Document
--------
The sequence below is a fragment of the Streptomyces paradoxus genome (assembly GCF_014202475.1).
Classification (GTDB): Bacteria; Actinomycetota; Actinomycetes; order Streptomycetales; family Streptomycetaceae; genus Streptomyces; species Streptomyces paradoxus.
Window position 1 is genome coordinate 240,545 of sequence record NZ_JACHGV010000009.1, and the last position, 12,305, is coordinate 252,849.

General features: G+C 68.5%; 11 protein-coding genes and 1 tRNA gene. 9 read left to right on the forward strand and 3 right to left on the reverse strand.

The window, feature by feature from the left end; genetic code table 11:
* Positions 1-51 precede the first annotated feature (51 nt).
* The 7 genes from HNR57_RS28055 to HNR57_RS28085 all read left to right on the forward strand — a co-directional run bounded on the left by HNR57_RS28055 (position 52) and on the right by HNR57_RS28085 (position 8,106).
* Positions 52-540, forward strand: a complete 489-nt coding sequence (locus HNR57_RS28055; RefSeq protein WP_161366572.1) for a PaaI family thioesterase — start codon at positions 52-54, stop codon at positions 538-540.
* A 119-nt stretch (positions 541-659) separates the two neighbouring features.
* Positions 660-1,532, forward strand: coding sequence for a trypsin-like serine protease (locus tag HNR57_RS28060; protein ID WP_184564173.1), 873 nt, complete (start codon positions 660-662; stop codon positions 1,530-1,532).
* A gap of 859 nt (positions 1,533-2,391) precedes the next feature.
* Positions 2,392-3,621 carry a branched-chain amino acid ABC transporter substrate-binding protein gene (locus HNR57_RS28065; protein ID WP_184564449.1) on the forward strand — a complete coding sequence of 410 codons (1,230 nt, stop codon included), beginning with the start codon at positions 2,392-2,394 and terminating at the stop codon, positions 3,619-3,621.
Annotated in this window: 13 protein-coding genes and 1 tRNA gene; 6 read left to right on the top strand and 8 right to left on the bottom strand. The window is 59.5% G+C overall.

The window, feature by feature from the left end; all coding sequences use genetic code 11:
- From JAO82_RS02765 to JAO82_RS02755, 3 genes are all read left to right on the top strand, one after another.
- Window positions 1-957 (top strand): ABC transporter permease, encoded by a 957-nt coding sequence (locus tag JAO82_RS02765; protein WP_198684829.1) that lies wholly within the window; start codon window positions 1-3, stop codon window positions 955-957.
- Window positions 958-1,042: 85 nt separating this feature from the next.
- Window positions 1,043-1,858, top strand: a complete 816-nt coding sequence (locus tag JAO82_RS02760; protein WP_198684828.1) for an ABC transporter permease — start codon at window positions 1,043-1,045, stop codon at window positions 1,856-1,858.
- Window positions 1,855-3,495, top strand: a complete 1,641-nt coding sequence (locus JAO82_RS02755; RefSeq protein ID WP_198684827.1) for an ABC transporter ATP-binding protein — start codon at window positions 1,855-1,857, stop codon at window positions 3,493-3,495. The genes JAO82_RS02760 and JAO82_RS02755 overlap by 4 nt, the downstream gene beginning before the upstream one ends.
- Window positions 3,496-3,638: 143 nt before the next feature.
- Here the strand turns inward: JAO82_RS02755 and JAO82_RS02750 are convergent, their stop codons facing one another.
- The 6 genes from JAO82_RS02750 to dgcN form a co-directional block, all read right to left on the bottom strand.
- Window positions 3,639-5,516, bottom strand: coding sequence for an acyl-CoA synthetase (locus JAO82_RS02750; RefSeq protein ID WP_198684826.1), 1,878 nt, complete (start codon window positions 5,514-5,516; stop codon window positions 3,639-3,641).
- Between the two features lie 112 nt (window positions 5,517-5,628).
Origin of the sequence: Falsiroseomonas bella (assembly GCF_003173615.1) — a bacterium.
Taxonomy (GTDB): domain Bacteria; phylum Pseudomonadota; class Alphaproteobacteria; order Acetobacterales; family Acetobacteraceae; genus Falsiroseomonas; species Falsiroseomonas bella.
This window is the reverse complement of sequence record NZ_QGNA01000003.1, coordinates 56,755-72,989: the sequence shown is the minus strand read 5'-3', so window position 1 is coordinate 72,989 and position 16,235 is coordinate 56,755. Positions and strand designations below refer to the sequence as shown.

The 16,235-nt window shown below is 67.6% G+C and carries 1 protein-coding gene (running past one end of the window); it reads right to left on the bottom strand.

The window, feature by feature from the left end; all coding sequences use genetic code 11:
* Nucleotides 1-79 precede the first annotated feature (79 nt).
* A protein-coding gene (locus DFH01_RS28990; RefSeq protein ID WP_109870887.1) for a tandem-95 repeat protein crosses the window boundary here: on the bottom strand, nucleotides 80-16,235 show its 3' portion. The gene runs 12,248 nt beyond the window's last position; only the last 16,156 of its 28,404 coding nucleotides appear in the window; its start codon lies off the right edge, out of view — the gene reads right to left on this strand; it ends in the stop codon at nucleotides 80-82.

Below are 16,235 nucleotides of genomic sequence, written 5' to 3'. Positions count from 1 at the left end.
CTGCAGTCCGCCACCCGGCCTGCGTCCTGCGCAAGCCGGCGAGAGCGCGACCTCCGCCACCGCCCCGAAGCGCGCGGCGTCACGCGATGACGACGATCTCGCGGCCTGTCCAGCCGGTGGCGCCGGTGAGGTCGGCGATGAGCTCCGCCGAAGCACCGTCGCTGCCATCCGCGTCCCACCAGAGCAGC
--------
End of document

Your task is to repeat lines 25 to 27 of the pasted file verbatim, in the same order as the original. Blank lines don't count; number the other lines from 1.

Origin of the sequence: Falsiroseomonas bella (assembly GCF_003173615.1) — a bacterium.
Taxonomy (GTDB): domain Bacteria; phylum Pseudomonadota; class Alphaproteobacteria; order Acetobacterales; family Acetobacteraceae; genus Falsiroseomonas; species Falsiroseomonas bella.
This window is the reverse complement of sequence record NZ_QGNA01000003.1, coordinates 56,755-72,989: the sequence shown is the minus strand read 5'-3', so window position 1 is coordinate 72,989 and position 16,235 is coordinate 56,755. Positions and strand designations below refer to the sequence as shown.